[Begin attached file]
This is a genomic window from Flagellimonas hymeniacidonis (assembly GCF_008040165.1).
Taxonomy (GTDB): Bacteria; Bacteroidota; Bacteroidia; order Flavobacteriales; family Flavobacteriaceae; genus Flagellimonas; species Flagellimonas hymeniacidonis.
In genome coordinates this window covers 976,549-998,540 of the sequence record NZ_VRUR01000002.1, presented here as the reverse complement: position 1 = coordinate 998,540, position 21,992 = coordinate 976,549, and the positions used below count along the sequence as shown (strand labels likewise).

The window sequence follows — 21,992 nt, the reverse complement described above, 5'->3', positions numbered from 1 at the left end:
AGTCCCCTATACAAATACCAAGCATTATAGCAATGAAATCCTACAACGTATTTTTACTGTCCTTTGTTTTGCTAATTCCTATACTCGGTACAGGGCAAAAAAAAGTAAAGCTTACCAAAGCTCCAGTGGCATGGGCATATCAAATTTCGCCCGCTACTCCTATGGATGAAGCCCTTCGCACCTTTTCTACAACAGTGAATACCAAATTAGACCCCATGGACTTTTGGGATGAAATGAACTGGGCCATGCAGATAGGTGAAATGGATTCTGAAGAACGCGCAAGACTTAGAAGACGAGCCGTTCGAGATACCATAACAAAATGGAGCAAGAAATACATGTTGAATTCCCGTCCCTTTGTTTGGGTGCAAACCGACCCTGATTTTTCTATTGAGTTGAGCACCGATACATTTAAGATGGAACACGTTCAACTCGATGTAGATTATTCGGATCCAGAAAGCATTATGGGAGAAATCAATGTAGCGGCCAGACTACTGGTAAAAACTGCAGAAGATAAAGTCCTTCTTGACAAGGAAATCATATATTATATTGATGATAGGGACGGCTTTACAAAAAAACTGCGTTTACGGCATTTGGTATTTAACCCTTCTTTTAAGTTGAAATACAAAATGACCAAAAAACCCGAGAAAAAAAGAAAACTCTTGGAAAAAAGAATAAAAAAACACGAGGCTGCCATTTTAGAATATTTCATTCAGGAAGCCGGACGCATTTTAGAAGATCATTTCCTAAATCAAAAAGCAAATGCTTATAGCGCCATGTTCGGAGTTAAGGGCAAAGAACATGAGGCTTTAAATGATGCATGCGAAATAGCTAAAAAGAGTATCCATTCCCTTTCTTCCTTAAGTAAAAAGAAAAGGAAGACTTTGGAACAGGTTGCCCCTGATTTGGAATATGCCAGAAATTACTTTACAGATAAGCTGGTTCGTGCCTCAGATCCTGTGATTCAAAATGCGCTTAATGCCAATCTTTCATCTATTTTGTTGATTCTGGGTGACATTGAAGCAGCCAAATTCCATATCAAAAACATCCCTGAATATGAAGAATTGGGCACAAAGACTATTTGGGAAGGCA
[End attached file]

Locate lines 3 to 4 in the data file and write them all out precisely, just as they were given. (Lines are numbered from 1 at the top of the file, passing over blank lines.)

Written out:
In genome coordinates this window covers 976,549-998,540 of the sequence record NZ_VRUR01000002.1, presented here as the reverse complement: position 1 = coordinate 998,540, position 21,992 = coordinate 976,549, and the positions used below count along the sequence as shown (strand labels likewise).

The window sequence follows — 21,992 nt, the reverse complement described above, 5'->3', positions numbered from 1 at the left end: